Nations, organizations, and individuals aspire to acquire assets that generate growth and income over a long period of time. But when growth and income are not generated as expected due to insecurity, high inflation, and rising unemployment figures, there is a need to reappraise policies and strategies that have disabled citizens’ aspirations over time. Public intellectuals and analysts have often said that the insecurity challenges which Nigeria is facing today are poverty-induced. Well, this is debatable. But as I write, there is controversy as to the number of Nigerians who are in or out of poverty in the past 2 years.
With unemployment hitting hard among men and women under 35 years of age, young Nigerians see their prospects diminishing rapidly. Young men and women struggle to survive after university education contrary to sweet stories they were told by their parents that a university education will make them become successful in life. But for many Nigerian youths, university education has not changed their lives for the better. Why? It is because most of our youths do not have jobs. Some employers say that many of our youths are not pro-industry.
For quite some time now, Nigeria’s economy has not been doing well. The economy has gone haywire. Since 2015, Nigeria has endured one of its challenging economic periods in history. Two recessions in a period of 6 years, driven largely by a blend of economic policies, a collapse in oil prices, and the COVID – 19 pandemics. These challenges have prolonged misery for many Nigerians including parents who in retirement have to look after the needs of their children who are graduates. When we have an unemployment figure that is about 33.3 percent with headline inflation of about 17.93 percent (YOY) in May 2021, and over 80 million Nigerians in poverty, one is tempted to ask: Why has wealth creation been elusive in Nigeria?
I am aware that no single factor can lead to the underdevelopment of a nation, and no particular policy or strategy can set in motion the complex process of economic development. The poor state of the economy for decades shows there is a missing link in Nigeria’s development plan. That missing link is the capital goods sector-led growth strategy. The missing link is responsible for low production activities in the economy. There are very few jobs because production activities are low. The unemployment rate in Nigeria has multiplied since 2015 to become one of the worst globally.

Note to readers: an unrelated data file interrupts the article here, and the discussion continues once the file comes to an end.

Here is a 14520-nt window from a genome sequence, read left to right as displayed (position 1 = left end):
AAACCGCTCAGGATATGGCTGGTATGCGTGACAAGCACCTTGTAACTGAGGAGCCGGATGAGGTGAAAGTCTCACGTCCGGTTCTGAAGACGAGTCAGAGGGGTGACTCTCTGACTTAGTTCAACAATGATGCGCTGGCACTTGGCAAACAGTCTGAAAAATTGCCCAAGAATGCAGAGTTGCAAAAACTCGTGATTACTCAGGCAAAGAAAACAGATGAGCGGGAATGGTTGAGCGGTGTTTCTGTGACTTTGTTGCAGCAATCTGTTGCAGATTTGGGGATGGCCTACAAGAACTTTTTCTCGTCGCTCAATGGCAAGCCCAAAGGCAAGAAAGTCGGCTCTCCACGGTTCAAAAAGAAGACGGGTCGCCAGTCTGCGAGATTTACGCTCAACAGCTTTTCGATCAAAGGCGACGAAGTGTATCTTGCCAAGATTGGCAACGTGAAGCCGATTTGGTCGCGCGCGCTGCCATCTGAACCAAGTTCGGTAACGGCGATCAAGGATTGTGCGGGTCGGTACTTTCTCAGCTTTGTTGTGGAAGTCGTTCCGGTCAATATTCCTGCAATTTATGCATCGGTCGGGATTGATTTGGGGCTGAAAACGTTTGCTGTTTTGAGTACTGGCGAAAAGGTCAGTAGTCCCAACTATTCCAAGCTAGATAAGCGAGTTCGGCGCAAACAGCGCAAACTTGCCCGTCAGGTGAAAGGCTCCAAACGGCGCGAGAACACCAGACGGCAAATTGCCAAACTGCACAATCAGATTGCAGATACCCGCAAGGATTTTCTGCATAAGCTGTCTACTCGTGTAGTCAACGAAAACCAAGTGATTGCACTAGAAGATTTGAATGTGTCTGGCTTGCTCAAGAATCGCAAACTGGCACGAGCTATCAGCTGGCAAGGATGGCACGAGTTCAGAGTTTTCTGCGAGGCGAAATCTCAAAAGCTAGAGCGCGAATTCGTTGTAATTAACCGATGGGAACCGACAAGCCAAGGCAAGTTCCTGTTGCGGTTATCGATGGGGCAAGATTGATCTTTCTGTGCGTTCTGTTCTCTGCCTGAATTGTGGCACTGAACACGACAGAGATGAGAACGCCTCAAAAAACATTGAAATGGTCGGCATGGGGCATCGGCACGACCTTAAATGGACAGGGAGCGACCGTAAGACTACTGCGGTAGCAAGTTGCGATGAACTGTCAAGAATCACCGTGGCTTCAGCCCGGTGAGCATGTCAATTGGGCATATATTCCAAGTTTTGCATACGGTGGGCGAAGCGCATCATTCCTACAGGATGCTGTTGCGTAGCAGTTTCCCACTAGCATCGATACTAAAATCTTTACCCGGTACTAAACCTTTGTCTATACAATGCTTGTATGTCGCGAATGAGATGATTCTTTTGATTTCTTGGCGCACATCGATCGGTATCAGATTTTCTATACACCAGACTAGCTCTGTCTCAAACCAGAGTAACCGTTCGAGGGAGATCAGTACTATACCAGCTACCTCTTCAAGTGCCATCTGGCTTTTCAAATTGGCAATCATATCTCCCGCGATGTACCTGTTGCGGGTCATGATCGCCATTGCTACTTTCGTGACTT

At the end of the year 2020, it was reported that about 23 million youths are in search of jobs, according to the National Bureau of Statistics (NBS). Most of the country’s unemployed youth see Nigeria as a place where they cannot thrive. So, what we see daily is the reverse transfer of technology, popularly known as brain drain. Brilliant minds run away from the country in search of better career opportunities. It has been argued by many technology policy scholars and development economists that the absence of a thriving capital goods sector in Nigeria is majorly responsible for the country’s import and technological dependence, high rate of unemployment, and underdevelopment.
It is the capital good sector, according to prominent scholars, that gives the economy the capacity to become innovative, to become reproductive in character, create wealth at will, generate employment, and effectively tackle the challenges of underdevelopment. We have made a stab at the capital goods sector in Nigeria but it is not booming. Why? We have not thought it through properly to reflect our unique circumstances and technological objectives.
What we need to create wealth for millions of Nigerians is a booming capital goods sector. Booming capital goods–led growth strategy is feasible in fairly large economies such as Nigeria that have natural and human resources with the potential to absorb the output of the capital goods industry. It is because our capital goods sector is not thriving, that is why most firms and agencies of government go abroad to buy machinery and spare parts at an exorbitant cost in foreign exchange. This can be seen in a recent report by BusinessDay, June 9, 2021, titled “Nigeria’s Record Imports Show Slow Progress in Local Production Drive.”
According to the headline report, findings from the foreign trade of the National Bureau of Statistics (NBS) show that import of machinery and transport equipment rose by 43 percent to N2.49 trillion in Q1 2021 compared to N1.74 trillion in the same period last year. This increase according to the report has not translated to reduced importation of manufactured goods as imports equally rose by 90% to N588.7 billion in Q1 2021 compared to N308.6 billion recorded in Q1 2020.
A Lagos – based economic analyst was quoted to have expressed his view that the protectionist policies of the government which are aimed at increasing local production are yet to produce required outcomes. Besides the failure of protectionist policies of the government, there are other factors such as import control regime leading to a shortage of machinery spare parts and other production inputs. That is why the protectionist policy tends to create bottlenecks to manufacturers instead of wealth. We want Nigeria to be the hub for technological entrepreneurship and innovation. This will not happen by mistake. It requires thinking and strategic actions by those in authority. Immediately the business environment is enabled, the private sector will key into it. Why can’t we consider having a thriving capital good sector for technological innovation, technological entrepreneurship, and technological learning by doing? We can do it provided there is the political will! Thank you. (To Continue)
MA Johnson, FIMarEST FSM FIoD MBA
Rear Admiral (Rtd)